Panino Italiano Magazine

Guilty pleasure vs functional design

Panino in English by Emeline Dany 31/07/2020

Guilty pleasure vs functional design, or why you should think about the goal of your “panino” before launching a format.


By Emeline Dany


Have you ever thought what is a sandwich and its use?

The sandwich is probably THE food format that you can find everywhere in the world and one of the best examples of food design. When you tackle the topic of food design, you learn that the product must be functional. A panino in its essence is functional: you have a container, often 2 slices of bread, containing a food that would be difficult to eat without a fork and a knife.

The panino is:
. prehensile (you can eat it without cutlery, and can be held by your hands)
. portable (you can bring it with you everywhere)
. fresh and fast of execution (made at the moment)
. balanced: often a base of carbs (bread), proteins (meat, fish or cheese) and vitamins (vegetables)
. and last but not least, customizable (based on your personal tastes)

Most of the time, people will have a sandwich on the go, for a quick lunch, when they don’t have that much time, and want maybe a “light” meal.

The beauty of the sandwich is that the combinations are infinite: typology of bread, ingredients pairing, sauces, size, shape...
The sandwich is also international.
But, as the combinations are infinite and international, over the years, a lot of panino makers decided to develop their own range, going out of the traditional tracks. And this creativity came with recipes always tastier and more generous.

The panino is as well a food that you eat, using your hand.
Using your hand increase the pleasure of eating.
Have you ever tried to eat a pizza with your hands vs. a fork and a knife? When you get the opportunity to lick your fingers, the panino is much more pleasant.
And here comes the long series of sandwiches illustrated with the #foodporn hashtag on Instagram. The more you stuff it, and the more it looks orgasmic.  Think about a fish burger of Pescaria or an Italian style Burger with one entire mozzarella di bufala inside...

This might cause a slight issue though.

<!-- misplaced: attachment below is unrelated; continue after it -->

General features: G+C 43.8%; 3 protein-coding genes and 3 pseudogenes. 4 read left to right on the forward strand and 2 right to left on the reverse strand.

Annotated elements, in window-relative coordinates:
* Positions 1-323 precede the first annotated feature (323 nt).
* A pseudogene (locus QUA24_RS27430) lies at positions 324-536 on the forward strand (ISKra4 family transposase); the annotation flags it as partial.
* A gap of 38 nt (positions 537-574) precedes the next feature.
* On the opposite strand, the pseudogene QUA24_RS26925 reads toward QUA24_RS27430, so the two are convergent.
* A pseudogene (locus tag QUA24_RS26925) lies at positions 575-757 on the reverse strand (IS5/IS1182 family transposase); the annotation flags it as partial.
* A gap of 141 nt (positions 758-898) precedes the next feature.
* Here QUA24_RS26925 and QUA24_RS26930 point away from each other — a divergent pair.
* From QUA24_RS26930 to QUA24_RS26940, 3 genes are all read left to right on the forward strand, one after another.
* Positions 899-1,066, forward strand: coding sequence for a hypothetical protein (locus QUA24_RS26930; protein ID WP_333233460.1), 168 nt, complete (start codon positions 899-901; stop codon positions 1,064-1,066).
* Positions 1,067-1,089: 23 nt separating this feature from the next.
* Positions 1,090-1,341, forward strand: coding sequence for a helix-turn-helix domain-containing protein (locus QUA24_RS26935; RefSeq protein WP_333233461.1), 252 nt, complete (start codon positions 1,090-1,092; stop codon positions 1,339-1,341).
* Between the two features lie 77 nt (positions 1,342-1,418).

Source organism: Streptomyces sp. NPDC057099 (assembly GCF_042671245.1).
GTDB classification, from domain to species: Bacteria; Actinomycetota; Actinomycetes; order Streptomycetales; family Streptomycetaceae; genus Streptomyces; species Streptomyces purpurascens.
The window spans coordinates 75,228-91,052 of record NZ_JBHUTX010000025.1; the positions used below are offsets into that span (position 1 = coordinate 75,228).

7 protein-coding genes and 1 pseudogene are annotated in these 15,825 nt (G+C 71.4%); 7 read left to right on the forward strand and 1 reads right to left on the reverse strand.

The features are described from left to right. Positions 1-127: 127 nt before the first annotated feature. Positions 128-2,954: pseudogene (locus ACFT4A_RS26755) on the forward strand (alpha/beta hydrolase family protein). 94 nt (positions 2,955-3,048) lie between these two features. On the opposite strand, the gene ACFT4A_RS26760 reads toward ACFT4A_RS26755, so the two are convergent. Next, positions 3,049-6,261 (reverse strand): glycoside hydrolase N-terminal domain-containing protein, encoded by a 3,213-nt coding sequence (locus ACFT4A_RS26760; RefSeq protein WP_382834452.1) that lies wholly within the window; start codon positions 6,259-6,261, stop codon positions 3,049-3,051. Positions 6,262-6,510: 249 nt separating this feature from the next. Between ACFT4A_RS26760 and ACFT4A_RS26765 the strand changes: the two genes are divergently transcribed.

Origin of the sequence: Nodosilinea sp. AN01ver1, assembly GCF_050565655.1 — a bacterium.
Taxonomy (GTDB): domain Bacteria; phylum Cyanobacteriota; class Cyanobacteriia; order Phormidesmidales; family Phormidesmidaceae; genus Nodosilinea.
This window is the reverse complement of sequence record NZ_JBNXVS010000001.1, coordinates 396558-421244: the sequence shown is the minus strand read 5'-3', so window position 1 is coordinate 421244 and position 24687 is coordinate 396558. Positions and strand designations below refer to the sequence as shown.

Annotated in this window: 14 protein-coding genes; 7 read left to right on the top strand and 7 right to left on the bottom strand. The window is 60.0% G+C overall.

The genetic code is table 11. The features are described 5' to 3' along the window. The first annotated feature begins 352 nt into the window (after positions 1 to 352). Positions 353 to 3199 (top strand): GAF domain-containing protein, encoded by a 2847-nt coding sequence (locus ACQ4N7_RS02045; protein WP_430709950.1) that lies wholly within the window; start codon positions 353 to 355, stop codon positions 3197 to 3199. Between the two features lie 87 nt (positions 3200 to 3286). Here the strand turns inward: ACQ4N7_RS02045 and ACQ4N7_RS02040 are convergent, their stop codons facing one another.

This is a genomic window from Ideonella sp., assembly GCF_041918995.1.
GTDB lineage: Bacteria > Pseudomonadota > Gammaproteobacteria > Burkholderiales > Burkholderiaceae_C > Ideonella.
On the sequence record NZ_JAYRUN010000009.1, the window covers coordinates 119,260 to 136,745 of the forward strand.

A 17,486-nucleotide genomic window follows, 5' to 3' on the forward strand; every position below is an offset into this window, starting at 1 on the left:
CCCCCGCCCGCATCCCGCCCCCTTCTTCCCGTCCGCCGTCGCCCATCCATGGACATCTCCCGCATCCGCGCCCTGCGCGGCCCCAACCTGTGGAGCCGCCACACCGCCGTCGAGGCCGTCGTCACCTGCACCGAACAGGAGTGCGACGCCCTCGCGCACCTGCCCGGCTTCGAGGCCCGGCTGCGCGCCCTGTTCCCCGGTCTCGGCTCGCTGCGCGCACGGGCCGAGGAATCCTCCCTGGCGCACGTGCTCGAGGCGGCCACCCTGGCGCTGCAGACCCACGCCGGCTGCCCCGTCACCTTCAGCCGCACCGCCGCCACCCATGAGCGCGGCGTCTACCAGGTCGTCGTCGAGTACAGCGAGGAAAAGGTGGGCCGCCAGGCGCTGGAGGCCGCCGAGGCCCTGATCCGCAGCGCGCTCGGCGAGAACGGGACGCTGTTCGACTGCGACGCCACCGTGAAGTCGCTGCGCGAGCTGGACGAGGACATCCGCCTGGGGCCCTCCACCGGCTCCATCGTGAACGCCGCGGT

The problem of a foodporn panino comes when you propose it to the wrong customer or at the wrong time.
Imagine a white collar that opts for a sandwich, as he needs to do a quick lunch before going back to work. He may even start eating the sandwich directly after grabbing it, while walking back. If accidentally some sauce falls down on his white shirt, he will probably be pissed off and won’t order anymore one of those sandwiches during his lunch break.

Besides, have you ever considered the height of the sandwiches you make? If the height is higher than a 90% percentile mouth opening, how people will eat them?  Are they sitting, and so, can they use a fork and a knife? But then what is the point of doing a foodporn sandwich if you have to use cutlery to enjoy it?

Creating a panino line is not that easy, it’s not only about thinking the perfect pairings.
You need to understand in which area you are and who will be your typical customer. If you are located in an office area, you will have to think people want to stay light for lunch (to avoid falling asleep in front of the computer during the digestion process) and they will prefer not to get dirty hands or stains on their clothes.
Your customer may as well eat with his colleagues. He may pay attention to what his colleagues think about his diet, above all in the big cities. So he could opt for a healthy turkey with salad toast when the evening at home, far from his work environment, he will enjoy a Carbonara pasta full of cheese...